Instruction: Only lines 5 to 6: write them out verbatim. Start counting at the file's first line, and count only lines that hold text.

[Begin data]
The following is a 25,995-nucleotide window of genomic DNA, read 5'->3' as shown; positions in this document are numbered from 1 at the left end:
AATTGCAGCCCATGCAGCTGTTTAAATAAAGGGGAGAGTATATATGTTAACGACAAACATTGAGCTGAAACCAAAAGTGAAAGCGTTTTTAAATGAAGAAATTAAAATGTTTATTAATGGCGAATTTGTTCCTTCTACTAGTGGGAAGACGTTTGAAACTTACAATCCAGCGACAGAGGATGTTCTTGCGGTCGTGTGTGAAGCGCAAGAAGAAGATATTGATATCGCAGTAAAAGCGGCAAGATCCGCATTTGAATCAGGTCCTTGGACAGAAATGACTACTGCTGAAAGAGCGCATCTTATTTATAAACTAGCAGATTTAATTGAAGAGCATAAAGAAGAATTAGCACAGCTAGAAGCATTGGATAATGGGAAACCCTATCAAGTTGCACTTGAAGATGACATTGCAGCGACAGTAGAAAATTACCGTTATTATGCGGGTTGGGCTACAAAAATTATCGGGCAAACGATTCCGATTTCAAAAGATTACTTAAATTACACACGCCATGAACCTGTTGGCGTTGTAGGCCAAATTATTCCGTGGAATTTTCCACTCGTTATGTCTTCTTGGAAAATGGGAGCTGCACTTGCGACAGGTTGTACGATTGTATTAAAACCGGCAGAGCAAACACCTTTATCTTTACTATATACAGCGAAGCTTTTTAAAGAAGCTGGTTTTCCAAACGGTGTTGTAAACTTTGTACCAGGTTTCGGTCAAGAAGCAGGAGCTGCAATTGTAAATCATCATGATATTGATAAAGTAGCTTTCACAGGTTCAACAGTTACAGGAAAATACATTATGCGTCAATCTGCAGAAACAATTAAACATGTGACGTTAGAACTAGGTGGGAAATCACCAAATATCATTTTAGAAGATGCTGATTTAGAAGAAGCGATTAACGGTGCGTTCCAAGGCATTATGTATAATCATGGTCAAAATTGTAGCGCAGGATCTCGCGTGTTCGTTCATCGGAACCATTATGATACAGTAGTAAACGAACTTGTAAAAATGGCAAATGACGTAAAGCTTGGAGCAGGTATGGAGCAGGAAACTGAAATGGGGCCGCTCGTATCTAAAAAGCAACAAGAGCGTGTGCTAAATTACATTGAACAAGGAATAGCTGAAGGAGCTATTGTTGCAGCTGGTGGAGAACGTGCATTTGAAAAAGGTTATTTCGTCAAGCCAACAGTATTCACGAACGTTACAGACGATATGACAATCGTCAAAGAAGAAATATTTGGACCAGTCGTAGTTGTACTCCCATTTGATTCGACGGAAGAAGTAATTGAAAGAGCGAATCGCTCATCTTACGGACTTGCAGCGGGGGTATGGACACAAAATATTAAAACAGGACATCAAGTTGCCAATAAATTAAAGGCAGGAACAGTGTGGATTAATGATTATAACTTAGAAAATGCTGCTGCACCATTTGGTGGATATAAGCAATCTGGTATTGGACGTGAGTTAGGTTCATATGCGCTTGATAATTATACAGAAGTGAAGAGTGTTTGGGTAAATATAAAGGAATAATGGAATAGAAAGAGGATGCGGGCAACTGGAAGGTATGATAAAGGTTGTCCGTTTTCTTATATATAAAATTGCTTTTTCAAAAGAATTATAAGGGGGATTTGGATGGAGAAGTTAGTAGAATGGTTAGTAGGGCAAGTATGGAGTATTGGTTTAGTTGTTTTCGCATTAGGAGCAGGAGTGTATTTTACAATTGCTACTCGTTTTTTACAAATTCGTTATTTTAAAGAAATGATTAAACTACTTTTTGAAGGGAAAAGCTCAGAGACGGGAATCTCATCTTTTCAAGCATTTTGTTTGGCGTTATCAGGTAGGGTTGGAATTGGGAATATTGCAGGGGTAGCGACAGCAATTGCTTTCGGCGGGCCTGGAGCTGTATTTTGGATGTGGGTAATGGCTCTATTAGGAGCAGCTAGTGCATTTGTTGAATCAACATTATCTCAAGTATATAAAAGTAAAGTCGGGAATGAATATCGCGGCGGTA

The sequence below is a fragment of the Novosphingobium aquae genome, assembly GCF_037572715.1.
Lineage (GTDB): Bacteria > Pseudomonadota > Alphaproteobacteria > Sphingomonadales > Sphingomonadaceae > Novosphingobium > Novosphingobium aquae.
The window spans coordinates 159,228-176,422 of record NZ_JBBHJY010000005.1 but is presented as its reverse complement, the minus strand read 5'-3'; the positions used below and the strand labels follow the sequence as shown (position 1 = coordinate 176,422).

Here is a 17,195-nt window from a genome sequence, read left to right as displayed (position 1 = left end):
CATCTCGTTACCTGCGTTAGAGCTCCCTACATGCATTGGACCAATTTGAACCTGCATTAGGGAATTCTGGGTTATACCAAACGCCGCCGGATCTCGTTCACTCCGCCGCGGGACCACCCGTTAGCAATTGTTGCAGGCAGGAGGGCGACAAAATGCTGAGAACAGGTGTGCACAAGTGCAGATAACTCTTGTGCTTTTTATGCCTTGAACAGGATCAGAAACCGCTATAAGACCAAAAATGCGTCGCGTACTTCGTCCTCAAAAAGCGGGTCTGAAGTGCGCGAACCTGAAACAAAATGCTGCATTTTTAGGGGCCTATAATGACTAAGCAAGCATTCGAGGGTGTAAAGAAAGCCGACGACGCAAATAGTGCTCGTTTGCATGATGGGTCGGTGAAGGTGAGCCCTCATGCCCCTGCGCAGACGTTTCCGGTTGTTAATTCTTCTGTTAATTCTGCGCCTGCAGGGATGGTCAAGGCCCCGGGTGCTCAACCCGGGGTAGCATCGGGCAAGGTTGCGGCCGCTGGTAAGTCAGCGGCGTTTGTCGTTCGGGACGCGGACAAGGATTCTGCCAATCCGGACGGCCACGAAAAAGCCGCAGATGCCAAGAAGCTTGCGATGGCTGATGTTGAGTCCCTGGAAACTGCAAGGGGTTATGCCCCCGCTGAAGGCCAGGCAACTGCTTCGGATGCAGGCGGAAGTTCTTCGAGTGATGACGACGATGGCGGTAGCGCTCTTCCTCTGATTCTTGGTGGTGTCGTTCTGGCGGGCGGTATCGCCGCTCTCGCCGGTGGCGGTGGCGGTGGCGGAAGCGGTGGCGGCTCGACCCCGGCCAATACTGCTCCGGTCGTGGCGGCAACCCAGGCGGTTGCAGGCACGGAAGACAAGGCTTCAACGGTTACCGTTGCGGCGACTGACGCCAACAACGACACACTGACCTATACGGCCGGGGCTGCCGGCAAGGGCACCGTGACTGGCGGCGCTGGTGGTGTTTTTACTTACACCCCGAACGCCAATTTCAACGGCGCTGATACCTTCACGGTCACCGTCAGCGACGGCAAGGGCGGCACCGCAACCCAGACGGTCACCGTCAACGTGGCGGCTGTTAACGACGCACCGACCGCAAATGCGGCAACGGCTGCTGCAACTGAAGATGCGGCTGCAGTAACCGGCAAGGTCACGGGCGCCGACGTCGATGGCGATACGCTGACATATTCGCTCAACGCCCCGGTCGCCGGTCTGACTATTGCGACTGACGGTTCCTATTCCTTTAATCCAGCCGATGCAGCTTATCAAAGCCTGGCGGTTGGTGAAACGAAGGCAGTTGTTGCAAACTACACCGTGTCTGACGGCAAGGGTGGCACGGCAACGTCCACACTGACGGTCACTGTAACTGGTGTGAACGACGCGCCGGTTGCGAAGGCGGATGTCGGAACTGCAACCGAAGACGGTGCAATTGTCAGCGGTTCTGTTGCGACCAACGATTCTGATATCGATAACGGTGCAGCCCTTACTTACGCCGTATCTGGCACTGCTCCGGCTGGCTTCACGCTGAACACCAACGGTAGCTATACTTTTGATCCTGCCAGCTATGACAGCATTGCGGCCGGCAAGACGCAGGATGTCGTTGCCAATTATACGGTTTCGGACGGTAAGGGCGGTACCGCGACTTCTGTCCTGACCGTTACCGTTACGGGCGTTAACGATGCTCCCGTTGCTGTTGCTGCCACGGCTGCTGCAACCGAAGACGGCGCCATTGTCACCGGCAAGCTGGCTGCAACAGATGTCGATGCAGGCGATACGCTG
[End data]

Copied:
The window spans coordinates 159,228-176,422 of record NZ_JBBHJY010000005.1 but is presented as its reverse complement, the minus strand read 5'-3'; the positions used below and the strand labels follow the sequence as shown (position 1 = coordinate 176,422).

Here is a 17,195-nt window from a genome sequence, read left to right as displayed (position 1 = left end):